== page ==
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          Snowdrops, Aconites and Bluebells in the Green, from the Clare Bulb Company 

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A typical bluebell wood, this being Badby Wood in Northamptonshire, photographed on May 10th, when they were close to their peak in terms of flowering. These snowdrops are growing in a hedgerow. We planted about fifty bulbs five years before this picture was taken, this showing how snowdrops  gradually increase in number. There will be a couple of hundred now.
Double snowdrops have bigger and more intense white flowers, which are multi-petalled, (i.e. double-flowered). They flower slightly later than the single-flowered varieties.  A nice mixture of aconites and snowdrops growing in perfect harmony.

Many people prefer to plant snowdrops, aconites and bluebells in full leaf, i.e." in the green". What this means is that the bulbs are lifted in February until early May, whilst in full vigour of growth, and are then carefully wrapped by us to preserve moisture and quickly dispatched to customers, who should plant them as soon as possible after their receipt.
It is argued that this method of planting is more likely to achieve the desired result than planting dry bulbs, as one would buy in the autumn.
Click here for a picture of snowdrops, bluebells and winter aconites being prepared for delivery in our packing shed, with further information about our business.
Please note that we sell bluebells, snowdrops and aconites as "dry" bulbs in the autumn, as shown on our autumn price-list, which can be accessed by clicking here. Scroll down to the Woodland Bulb section to find them.

The English Bluebell:  The bluebells we sell are Hyacinthoides Scilla non-Scripta, which are the native variety. These are characterised as having flowers on just one side of the flowering stem. They are choosy growers, and much prefer soil rich in rotted leaf-mould, from which they obtain the necessary trace elements and nutrients for growth. These conditions are typically found in old-established deciduous woodland. Too much shade however is detrimental to their growth. The ideal setting is coppiced woodland, or where the leaf cover is relatively light as one finds in beech woods. They flower at the end of April, being lightly scented.

The Spanish bluebell, which is known by various names, including Scilla Campanulata and Hyacinthoides Hispanica, are nice enough flowers in their own rights, and grow readily in a wide range of soil types and conditions. They are very invasive, and seemingly grow anywhere. We have come across them growing out of walls. They come in various colours, including pink and white. The problem is that they are often sold as "English Bluebells", and if planted will in due course supplant the native bluebell, as they hybridise with them, becoming the dominant strain. Click here for more information on Spanish bluebells. They are characterised by fleshy mid-green leaves and a range of colours. They flower a month or more earlier than the English variety.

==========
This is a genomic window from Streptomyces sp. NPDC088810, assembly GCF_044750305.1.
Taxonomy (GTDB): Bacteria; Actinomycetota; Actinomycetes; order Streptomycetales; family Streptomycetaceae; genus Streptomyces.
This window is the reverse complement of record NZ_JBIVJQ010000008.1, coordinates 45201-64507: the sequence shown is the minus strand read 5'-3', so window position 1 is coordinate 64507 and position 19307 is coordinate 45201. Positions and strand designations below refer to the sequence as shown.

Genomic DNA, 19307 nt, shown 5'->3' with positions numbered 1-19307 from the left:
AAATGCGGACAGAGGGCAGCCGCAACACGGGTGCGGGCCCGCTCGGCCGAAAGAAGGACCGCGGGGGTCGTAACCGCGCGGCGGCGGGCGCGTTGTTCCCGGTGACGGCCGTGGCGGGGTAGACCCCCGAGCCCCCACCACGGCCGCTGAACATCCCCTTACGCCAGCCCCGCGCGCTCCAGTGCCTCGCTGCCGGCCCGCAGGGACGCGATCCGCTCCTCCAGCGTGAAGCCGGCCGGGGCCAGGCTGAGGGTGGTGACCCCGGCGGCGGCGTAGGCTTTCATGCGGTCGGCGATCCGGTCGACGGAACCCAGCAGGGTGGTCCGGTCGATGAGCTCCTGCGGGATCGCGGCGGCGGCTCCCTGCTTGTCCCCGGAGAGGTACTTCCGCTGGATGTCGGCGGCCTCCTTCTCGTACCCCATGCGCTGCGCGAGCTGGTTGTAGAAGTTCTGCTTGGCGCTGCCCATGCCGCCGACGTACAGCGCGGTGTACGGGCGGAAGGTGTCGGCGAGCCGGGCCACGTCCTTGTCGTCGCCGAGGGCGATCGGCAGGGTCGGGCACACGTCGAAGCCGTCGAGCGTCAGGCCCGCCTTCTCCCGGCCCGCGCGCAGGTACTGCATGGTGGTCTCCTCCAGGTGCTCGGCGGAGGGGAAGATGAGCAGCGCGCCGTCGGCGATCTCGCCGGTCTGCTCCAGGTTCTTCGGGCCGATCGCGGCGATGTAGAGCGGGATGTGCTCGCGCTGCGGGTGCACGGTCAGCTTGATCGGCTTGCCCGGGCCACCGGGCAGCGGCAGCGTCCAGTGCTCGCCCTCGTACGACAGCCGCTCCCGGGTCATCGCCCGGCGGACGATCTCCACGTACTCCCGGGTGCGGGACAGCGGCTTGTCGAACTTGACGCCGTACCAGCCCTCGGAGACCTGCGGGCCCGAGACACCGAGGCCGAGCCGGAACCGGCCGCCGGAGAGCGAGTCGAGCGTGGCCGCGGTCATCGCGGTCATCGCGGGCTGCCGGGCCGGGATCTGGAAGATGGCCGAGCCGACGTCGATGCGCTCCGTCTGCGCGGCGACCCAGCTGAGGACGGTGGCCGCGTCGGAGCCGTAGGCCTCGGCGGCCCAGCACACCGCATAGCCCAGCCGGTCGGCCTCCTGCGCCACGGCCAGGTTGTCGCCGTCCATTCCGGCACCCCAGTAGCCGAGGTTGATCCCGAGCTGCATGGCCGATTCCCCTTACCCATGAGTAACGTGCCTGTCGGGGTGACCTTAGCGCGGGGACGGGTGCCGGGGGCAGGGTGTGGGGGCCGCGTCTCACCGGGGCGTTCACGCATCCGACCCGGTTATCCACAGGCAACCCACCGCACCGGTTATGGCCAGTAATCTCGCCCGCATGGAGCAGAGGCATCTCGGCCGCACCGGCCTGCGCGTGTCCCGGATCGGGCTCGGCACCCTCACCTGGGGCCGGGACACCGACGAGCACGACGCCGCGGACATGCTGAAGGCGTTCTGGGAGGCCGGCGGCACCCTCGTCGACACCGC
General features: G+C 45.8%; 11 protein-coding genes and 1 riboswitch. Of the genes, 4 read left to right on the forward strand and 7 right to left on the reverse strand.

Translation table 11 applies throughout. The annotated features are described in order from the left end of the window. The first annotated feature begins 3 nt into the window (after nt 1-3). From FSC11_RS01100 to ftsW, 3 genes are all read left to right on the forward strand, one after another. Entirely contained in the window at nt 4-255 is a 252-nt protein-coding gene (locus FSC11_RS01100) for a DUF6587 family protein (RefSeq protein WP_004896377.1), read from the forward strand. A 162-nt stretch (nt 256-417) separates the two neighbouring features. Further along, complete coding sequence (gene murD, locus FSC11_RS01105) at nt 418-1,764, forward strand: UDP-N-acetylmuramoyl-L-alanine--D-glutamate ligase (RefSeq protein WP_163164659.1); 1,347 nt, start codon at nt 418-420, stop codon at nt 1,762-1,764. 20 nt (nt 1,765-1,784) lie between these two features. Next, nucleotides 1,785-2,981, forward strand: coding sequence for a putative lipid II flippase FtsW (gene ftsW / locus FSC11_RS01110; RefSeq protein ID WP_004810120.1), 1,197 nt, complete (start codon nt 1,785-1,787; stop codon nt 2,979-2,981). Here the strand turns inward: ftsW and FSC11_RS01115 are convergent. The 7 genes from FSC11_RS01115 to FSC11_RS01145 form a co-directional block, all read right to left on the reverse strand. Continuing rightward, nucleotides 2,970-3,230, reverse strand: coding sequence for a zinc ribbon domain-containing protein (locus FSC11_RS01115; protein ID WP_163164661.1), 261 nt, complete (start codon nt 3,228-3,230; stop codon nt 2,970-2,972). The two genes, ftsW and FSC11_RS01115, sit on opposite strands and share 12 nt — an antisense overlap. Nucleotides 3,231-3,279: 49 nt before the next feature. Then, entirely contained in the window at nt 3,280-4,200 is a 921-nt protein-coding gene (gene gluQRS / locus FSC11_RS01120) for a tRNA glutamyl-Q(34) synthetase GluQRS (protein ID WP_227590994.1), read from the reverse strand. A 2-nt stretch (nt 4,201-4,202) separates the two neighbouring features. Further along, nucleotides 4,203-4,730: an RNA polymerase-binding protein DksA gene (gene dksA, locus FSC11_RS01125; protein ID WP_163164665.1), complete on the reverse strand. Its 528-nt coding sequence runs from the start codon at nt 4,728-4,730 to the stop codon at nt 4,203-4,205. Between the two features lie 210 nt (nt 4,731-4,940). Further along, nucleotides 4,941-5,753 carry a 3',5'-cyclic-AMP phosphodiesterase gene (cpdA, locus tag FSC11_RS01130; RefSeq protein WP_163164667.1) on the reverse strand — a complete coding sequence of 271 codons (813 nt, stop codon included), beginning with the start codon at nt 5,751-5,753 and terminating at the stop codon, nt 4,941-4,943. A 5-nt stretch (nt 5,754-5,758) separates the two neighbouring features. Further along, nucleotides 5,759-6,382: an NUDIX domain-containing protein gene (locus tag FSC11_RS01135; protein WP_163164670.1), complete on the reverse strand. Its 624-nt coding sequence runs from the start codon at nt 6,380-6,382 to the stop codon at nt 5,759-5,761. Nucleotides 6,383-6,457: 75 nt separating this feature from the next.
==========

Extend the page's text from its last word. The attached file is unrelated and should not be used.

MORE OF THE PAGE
The English bluebell is on the left of the picture, the Spanish-type on the right. Spanish bluebells are taller, a paler blue, with more flowers per stem. Can be pink or white. 

Establishment: It should be noted that English bluebells can take several years to establish themselves after transplanting. It is not unusual to have only leaves in the year following transplanting, even if the plants are in flower when received from us. This is because the bulbs are re-establishing their root systems, and do not divert strength to producing flowers. Snowdrops are not so affected, but nonetheless can take a year or so to produce a good show. Aconites are in fact corms, so behave differently to bulbs. They tend to seed themselves over time, and if they like where they are will spread very readily.

Where to Plant: In planting bluebells it is wise to remember that they are woodland bulbs, and appreciate growing in shady areas, preferably with leaf-mould in the soil. They prefer damp soil conditions. Snowdrops are more tolerant of full sun, mainly because there is not much strength in the sun in January and February, which is their flowering period. Aconites grow just about anywhere, but should be left undisturbed after planting. They are very useful planted up against tree trunks and under hedges, where not much else will grow.
Bluebells should be planted as deeply as possible, 4 ins being the minimum, and more if possible. In nature they are often found over a foot beneath the surface of the soil. Snowdrops should be planted between 2 and 4 inches deep. Aconites can be planted virtually on the surface of the soil.
When bulbs are received from us one can see at what depth at which they have been growing, as that part of the stem that has been in the soil is very pale, in fact nearly white. 

A lovely picture sent to us by a customer. Not only are the snowdrops from the Clare Bulb Company, but so is the Labrador, Betty! We have her father, Billy.
Click here
to know more about our Labradors.

Wild flowers: If you are interested in growing wild flowers, try this link, www.wildflowerlawnsandmeadows.com, as you will certainly find what you want there.

Main price-list: Click here to connect to our main on-line ordering page, which offers a wide range of spring and early summer flowering bulbs. 

Home page:
Click here for the Clare Bulb Co home page.    

    Clare Bulb Co, Riverside House, Clare, Suffolk, CO10 8NS
                                       Tel: 01787 277441 email: sales@clare-bulbs.co.uk                                      

Quick page links Home page On-line shopping site Ordering by post or phone Bulbs in the green  Useful information Garden pictures Contact us